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Показать все книги автора/авторов: Hiaasen Carl
 

«Flush», Carl Hiaasen

For the mighty Quinn

 

ONE

The deputy told me to empty my pockets: two quarters, a penny, a stick of bubble gum, and a roll of grip tape for my skateboard. It was pitiful.

“Go on inside. He's waiting for you,” the deputy said.

My dad was sitting alone at a bare metal table. He looked pretty good, all things considered. He wasn't even handcuffed.

“Happy Father's Day,” I said.

He stood up and gave me a hug. “Thanks, Noah,” he said.

In the room there was another deputy-a broad, jowly bear standing next to the door that led to the jail cells. I guess his job was to make sure I wasn't smuggling a hacksaw to my father so that he could break out.

“It's good they let you keep your own clothes,” I said to Dad. “I figured they'd make you put on one of those dorky uniforms.”

“I'm sure they will, sooner or later.” He shrugged. “You doing okay?”

“How come you won't let Mom bail you out?” I asked.

“Because it's important for me to be here right now.”

“Important how? She says you'll lose your job if you stay locked up.”

“She's probably right,” my dad admitted.

He'd been driving a taxi for the past year and a half. Before that he was a fishing guide-a good one, too, until the Coast Guard took away his captain's license.

He said, “Noah, it's not like I robbed a bank or something.”

“I know, Dad.”

“Did you go see what I did?”

“Not yet,” I said.

He gave me a wink. “It's impressive.”

“Yeah, I bet.”

He was in a surprisingly good mood. I'd never been to a jail before, though honestly it wasn't much of a jail. Two holding cells, my dad told me. The main county lockup was miles away in Key West.

“Mom wants to know if she should call the lawyer,” I said.

“I suppose.”

“The same one from last time? She wasn't sure.”

“Yeah, he's all right,” my father said.

His clothes were rumpled and he looked tired, but he said the food was decent and the police were treating him fine.

“Dad, what if you just said you're sorry and offered to pay for what you did?”

“But I'm not sorry for what I did, Noah. The only thing I'm sorry about is that you've got to see me locked up like an ax murderer.”

The other times my dad had gotten in trouble, they wouldn't let me come to the jail because I was too young.

“I'm not a common criminal.” Dad reached across and put a hand on my arm. “I know right from wrong. Good from bad. Sometimes I just get carried away.”

“Nobody thinks you're a criminal.”

“Dusty Muleman sure does.”

“That's because you sunk his boat,” I pointed out. “If you just paid to get it fixed, maybe then-”

“That's a seventy-three-footer,” my dad cut in. “You've got to know what you're doing to sink one of those pigs. You ought to go have a look.”

“Maybe later,” I said.

The deputy standing by the door made a grunting noise and held up five chubby fingers, which was the number of minutes left before he took my father back to the cell.

“Is your mom still ticked off at me?” Dad asked.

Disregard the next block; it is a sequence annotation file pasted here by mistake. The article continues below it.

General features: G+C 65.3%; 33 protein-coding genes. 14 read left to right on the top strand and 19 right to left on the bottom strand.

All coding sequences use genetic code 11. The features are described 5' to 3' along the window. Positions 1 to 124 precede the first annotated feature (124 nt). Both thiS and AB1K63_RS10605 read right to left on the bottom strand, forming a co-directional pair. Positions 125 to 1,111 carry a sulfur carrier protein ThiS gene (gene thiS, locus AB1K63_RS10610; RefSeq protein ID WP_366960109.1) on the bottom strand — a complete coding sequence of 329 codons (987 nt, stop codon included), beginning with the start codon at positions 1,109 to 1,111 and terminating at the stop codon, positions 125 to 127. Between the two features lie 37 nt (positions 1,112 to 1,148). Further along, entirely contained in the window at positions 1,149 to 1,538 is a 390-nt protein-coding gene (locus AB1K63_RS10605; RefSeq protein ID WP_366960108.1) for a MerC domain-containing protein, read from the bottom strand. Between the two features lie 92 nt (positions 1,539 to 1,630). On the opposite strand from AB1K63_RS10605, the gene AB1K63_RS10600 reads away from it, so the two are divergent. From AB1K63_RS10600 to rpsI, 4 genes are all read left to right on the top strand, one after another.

“What do you think?”

“I tried to explain it to her, but she wouldn't listen.”

“Then maybe you can explain it to me,” I said. “I'm old enough to understand.”

Dad smiled. “I believe you are, Noah.”

 

My father was born and raised here in Florida, so he grew up on the water. His dad-my Grandpa Bobby-ran a charter boat out of Haulover Marina on Miami Beach. Grandpa Bobby passed away when I was little, so I honestly didn't remember him. We'd heard different stories about what happened-one was that his appendix burst; another was that he got hurt real bad in a bar fight. All we knew for sure is that he took his fishing boat down to South America on some sort of job, and he never came back.

One day a man from the U.S. State Department showed up at our house and told my parents that Grandpa Bobby was dead and buried near some little village in Colombia. For some weird reason they couldn't bring his body home for a funeral-I knew this because I'd seen the paperwork. My dad kept a file, and at least four or five times a year he would write to Washington, D.C., asking someone to please help get his father's coffin back to Florida. This is, like, ten years later. Mom worked with my dad on the letters-she's a legal secretary, and she gets straight to the point.

My mom and dad first met while they were standing in line to pay speeding tickets at the Dade County Courthouse, and they got married six weeks later. I know this for a fact because Mom put the speeding tickets in a scrapbook, along with their wedding pictures and stuff like that. The ticket my mother got was for driving 44 miles an hour in a 35-mile-per-hour zone. My father's ticket was much worse-he was doing 93 on the turnpike. In the album Dad's ticket looks sort of lumpy and wrinkled because he'd crumpled it into a ball when the state trooper handed it to him. My mother said she used a laundry iron to flatten it out before pasting it next to hers in the scrapbook.

About a year after they got married, my parents moved down to the Keys. I'm sure this was Dad's idea, because he'd been coming here ever since he was a kid and he hated the big city. I was actually born in a 1989 Chevrolet Caprice on U.S. Highway One, my dad racing up the eighteen-mile stretch from Key Largo to the mainland. He was trying to get my mother to the hospital in Homestead. She was lying in the backseat of the car, and that's where I was born. Mom did it all by herself-she didn't tell my dad to pull over and stop because she didn't want him interfering. They still argue about this. (She says he's got a tendency to get overexcited, which is the understatement of the century.) He didn't even realize I was born until they got to Florida City and I started bawling.


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